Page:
Driving into the future

TMA Bucks participated in Pennsylvania’s first Automated Vehicle Summit earlier this month

By Samantha Bambino

The Times

When Hollywood portrays the futuristic world, viewers are often met with robotic house maids and flying cars. Though we probably won’t see these things in our lifetime, they may not be completely out of the question. In just the past few decades, we’ve seen astounding technological advances in phones, computers and even cars. Who knows what we’ll have in just a few more? Earlier this month, TMA Bucks executive director Steve Noll experienced firsthand the great strides being made in the automobile world at Pennsylvania’s first Automated Vehicle Summit.

Start your engines: Earlier this month, TMA Bucks executive director Steve Noll experienced firsthand the strides being made in the automobile world at Pennsylvania’s first Automated Vehicle Summit. Although most fully automated vehicles look like any average car from the outside, the technology running them is evident once you look inside. PHOTO: Steve Noll

TMA Bucks, a private 501(c)(4) nonprofit organization, works to improve transportation and promote travel safety throughout Bucks County. With this as its mission, it only made sense to have a representative attend the conference to learn how automated cars may eventually impact the local community.

The summit, convened by the Pennsylvania Department of Transportation on Sept. 11–12 and held at the Ramada State College Hotel and Conference Center, welcomed more than 300 transportation officials, academic and industry experts, and public officials among others to discuss and learn how automated vehicle technology is shaping the next generation of travel.

Noll went into the conference with a preconceived notion of what to expect. But after his one and a half days of speaking with other industry professionals, he left with a much different perspective. Upon arrival, he expected to see flashy cars of the future driving themselves, but quickly learned this isn’t necessarily what “automated vehicle” implies.

Though driverless cars with virtually no human interaction would be ideal, it won’t be reality for many years to come. Still, whether we realize it, society has been using portions of automated technology for more than 30 years in the form of features such as cruise control and anti-lock brakes.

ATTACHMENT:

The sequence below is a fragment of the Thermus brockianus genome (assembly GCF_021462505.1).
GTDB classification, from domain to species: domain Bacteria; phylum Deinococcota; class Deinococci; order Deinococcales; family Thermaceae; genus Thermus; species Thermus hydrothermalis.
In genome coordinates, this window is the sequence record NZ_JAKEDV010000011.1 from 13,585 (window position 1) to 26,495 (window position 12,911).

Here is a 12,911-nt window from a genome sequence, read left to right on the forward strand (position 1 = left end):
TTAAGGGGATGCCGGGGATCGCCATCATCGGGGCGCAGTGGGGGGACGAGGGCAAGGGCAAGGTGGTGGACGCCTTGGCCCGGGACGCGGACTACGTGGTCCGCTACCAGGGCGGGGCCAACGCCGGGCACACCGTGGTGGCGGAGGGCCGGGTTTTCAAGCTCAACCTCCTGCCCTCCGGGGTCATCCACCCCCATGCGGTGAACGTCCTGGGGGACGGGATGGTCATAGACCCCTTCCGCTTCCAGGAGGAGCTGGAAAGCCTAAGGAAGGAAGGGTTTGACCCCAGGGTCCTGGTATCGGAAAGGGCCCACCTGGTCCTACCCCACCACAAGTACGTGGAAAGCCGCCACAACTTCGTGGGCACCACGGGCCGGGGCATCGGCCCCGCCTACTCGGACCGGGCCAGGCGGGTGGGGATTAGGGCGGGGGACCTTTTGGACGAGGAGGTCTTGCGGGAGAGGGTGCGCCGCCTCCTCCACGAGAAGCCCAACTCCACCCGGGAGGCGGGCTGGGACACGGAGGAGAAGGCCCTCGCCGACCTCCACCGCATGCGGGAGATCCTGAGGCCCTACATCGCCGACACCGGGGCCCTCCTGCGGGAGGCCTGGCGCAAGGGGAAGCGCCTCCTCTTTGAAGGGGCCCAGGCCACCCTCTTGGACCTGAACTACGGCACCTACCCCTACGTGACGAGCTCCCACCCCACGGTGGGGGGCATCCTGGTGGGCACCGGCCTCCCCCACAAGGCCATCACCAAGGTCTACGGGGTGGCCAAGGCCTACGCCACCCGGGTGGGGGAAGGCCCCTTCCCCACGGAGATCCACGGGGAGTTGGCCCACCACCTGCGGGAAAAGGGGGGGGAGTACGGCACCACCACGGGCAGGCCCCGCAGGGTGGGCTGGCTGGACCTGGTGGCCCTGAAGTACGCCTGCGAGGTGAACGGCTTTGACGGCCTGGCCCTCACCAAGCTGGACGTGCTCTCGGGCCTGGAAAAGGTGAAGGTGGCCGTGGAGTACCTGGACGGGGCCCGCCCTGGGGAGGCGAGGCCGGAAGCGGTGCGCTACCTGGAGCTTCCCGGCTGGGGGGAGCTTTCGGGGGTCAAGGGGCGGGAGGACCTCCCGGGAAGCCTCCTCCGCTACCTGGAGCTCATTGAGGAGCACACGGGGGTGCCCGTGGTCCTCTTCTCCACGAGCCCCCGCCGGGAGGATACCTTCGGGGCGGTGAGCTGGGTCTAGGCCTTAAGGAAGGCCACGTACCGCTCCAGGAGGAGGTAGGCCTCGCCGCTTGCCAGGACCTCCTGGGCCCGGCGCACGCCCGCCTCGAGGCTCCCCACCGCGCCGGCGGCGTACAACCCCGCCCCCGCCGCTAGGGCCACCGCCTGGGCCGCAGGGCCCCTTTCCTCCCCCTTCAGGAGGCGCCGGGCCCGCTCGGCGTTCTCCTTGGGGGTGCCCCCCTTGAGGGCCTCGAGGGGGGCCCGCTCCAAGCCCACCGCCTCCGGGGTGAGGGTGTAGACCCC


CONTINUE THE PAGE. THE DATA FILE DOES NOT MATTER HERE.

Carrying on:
“It’s anytime you’re yielding control,” he said of automated technology.

Noll explained there is a range of automation. A level zero would be a manual car with no cruise control while a 10 would be fully automated. But even a car at the highest level would need a licensed driver behind the wheel even if they’re not steering, according to Pennsylvania state law.

“An automated vehicle doesn’t necessarily imply driverless,” Noll said.

During the summit, Noll had the pleasure of experiencing a fully automated Cadillac SUV, which was bought and altered by a group of students from Carnegie Mellon University. As this was his first time in a self-driving car, he was a little uneasy, especially as the driver sat back away from the wheel to admire the scenery they were passing.

Though the car was able to brake and accelerate on its own, he could feel some glitches and pauses that made the ride feel more “computerized” than if a human was controlling everything. Before getting in the Cadillac, Noll said he couldn’t even tell it was any different from an average car. It wasn’t until it was in motion that he heard the sounds of mechanical whirring coming from the trunk.

Despite these great technological advances, many of the discussions that took place at the summit came to the same conclusion — there are still major questions as to the implications fully automated cars will have.

“Driverless cars by the year 2020 is unlikely,” Noll said.

Just like the arrival of the automobile drastically changed things in America, it didn’t happen overnight. According to Noll, most cars on the road have a lifespan of 10 years, so even if fully automated cars become the norm, it would most likely happen in phases with older cars intermingling with these new models.

One summit panel consisted entirely of lawyers, who touched on the question of liability.

“Now you look for breach of care on the driver. What if the car is driving itself?” Noll asked.

The lawyers explained how new legislation would need to be created for this new situation of whether the driver would be blamed or the manufacturer for a technological glitch in their product.

There is also the concern of relying entirely on a machine. As many of us know, computers and smartphones do not run perfectly, sporadically freezing or restarting at the most inconvenient times. If a driver was in the middle of a busy highway during rush hour, the last thing they’d need is for their automated car to fail.

While Noll’s conclusion after his time spent at the summit is that there’s a lot of work to be done in the world of automated vehicles, he sees great potential in the technology for certain populations such as older people or those with disabilities. In the meantime, the automobile industry will continue to evolve and enhance its technology, so only time will tell what the future holds.

“What we know is that we don’t know,” he said. ••

Samantha Bambino can be reached at sbambino@newspapermediagroup.com